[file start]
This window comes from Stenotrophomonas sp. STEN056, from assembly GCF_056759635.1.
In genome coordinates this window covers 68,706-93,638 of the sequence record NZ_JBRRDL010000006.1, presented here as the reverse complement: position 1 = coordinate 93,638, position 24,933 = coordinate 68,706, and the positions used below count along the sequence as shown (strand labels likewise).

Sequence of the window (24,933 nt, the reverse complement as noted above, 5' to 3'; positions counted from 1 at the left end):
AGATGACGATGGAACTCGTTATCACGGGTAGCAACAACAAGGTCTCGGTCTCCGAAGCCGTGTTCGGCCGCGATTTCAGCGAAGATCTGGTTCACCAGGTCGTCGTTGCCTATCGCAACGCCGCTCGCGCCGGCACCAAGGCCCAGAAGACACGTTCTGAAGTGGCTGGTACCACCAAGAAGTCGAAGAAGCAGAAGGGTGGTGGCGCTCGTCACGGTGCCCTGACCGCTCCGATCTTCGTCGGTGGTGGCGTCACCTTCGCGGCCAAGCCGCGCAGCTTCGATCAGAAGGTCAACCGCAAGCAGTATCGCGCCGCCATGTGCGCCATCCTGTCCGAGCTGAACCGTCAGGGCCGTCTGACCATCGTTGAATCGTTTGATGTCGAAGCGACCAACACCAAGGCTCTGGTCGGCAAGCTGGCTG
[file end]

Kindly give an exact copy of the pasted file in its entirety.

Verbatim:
This window comes from Stenotrophomonas sp. STEN056, from assembly GCF_056759635.1.
In genome coordinates this window covers 68,706-93,638 of the sequence record NZ_JBRRDL010000006.1, presented here as the reverse complement: position 1 = coordinate 93,638, position 24,933 = coordinate 68,706, and the positions used below count along the sequence as shown (strand labels likewise).

Sequence of the window (24,933 nt, the reverse complement as noted above, 5' to 3'; positions counted from 1 at the left end):
AGATGACGATGGAACTCGTTATCACGGGTAGCAACAACAAGGTCTCGGTCTCCGAAGCCGTGTTCGGCCGCGATTTCAGCGAAGATCTGGTTCACCAGGTCGTCGTTGCCTATCGCAACGCCGCTCGCGCCGGCACCAAGGCCCAGAAGACACGTTCTGAAGTGGCTGGTACCACCAAGAAGTCGAAGAAGCAGAAGGGTGGTGGCGCTCGTCACGGTGCCCTGACCGCTCCGATCTTCGTCGGTGGTGGCGTCACCTTCGCGGCCAAGCCGCGCAGCTTCGATCAGAAGGTCAACCGCAAGCAGTATCGCGCCGCCATGTGCGCCATCCTGTCCGAGCTGAACCGTCAGGGCCGTCTGACCATCGTTGAATCGTTTGATGTCGAAGCGACCAACACCAAGGCTCTGGTCGGCAAGCTGGCTG